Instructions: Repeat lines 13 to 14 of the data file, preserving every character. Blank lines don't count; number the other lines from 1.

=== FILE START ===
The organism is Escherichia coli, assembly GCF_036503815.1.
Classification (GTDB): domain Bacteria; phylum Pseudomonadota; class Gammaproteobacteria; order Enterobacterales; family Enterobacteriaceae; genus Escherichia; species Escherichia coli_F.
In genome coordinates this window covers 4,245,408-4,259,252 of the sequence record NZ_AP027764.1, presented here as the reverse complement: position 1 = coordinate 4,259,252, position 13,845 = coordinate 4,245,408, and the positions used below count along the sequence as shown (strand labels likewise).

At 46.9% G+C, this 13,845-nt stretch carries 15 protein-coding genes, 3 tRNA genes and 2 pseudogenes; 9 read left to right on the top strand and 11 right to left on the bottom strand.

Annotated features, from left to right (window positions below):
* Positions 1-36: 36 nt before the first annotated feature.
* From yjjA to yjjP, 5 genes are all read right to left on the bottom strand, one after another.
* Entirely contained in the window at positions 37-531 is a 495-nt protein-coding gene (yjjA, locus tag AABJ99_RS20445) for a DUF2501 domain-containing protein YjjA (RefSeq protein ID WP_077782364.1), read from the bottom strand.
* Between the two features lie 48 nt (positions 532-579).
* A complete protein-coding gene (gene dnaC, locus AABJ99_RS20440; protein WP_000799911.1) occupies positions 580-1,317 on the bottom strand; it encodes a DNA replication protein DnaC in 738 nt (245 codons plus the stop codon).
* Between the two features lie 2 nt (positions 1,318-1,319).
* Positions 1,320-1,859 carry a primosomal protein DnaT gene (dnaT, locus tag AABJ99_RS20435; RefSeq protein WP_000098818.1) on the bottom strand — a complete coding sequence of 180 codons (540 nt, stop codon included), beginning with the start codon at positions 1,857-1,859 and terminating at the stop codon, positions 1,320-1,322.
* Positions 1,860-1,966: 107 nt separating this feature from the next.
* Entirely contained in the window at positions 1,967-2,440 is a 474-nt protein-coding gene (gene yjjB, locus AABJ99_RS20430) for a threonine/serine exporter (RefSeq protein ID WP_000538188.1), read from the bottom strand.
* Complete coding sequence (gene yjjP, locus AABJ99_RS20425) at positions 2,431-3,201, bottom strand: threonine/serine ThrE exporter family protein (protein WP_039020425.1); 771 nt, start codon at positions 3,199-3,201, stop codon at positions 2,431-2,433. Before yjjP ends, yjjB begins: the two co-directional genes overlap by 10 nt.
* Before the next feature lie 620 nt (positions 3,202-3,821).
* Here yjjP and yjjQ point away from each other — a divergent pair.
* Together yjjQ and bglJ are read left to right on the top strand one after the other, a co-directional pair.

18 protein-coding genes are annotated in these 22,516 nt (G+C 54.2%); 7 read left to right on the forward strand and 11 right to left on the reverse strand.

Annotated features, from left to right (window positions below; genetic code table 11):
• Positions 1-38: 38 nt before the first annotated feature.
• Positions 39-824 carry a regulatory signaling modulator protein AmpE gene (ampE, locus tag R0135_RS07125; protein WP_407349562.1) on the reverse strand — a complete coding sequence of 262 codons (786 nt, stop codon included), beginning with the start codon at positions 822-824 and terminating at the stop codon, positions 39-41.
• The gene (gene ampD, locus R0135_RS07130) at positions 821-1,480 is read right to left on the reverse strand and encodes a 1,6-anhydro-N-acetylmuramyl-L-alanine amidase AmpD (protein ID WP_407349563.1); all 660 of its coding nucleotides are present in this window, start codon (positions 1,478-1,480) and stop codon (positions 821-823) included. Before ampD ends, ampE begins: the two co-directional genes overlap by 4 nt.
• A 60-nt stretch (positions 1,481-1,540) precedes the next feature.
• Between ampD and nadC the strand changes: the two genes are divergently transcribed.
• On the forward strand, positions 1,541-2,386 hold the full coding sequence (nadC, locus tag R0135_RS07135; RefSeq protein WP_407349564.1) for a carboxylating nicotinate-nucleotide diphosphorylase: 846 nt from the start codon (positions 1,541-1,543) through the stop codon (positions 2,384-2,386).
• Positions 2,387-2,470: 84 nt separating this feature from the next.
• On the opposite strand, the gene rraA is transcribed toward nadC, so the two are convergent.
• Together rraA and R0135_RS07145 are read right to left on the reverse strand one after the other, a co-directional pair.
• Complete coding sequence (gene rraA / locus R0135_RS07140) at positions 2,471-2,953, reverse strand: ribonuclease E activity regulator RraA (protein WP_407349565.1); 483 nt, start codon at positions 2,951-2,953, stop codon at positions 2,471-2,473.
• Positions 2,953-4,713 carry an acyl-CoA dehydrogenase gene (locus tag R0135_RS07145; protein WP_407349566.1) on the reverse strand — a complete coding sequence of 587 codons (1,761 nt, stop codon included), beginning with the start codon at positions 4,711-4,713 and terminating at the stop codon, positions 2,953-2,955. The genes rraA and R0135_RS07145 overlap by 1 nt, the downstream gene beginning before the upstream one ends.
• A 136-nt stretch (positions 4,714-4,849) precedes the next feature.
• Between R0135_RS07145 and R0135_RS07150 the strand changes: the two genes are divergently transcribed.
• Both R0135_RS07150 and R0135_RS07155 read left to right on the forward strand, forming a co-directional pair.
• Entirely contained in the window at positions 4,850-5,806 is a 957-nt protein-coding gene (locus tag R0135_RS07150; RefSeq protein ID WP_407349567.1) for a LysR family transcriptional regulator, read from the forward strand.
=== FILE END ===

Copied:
* Positions 1,860-1,966: 107 nt separating this feature from the next.
* Entirely contained in the window at positions 1,967-2,440 is a 474-nt protein-coding gene (gene yjjB, locus AABJ99_RS20430) for a threonine/serine exporter (RefSeq protein ID WP_000538188.1), read from the bottom strand.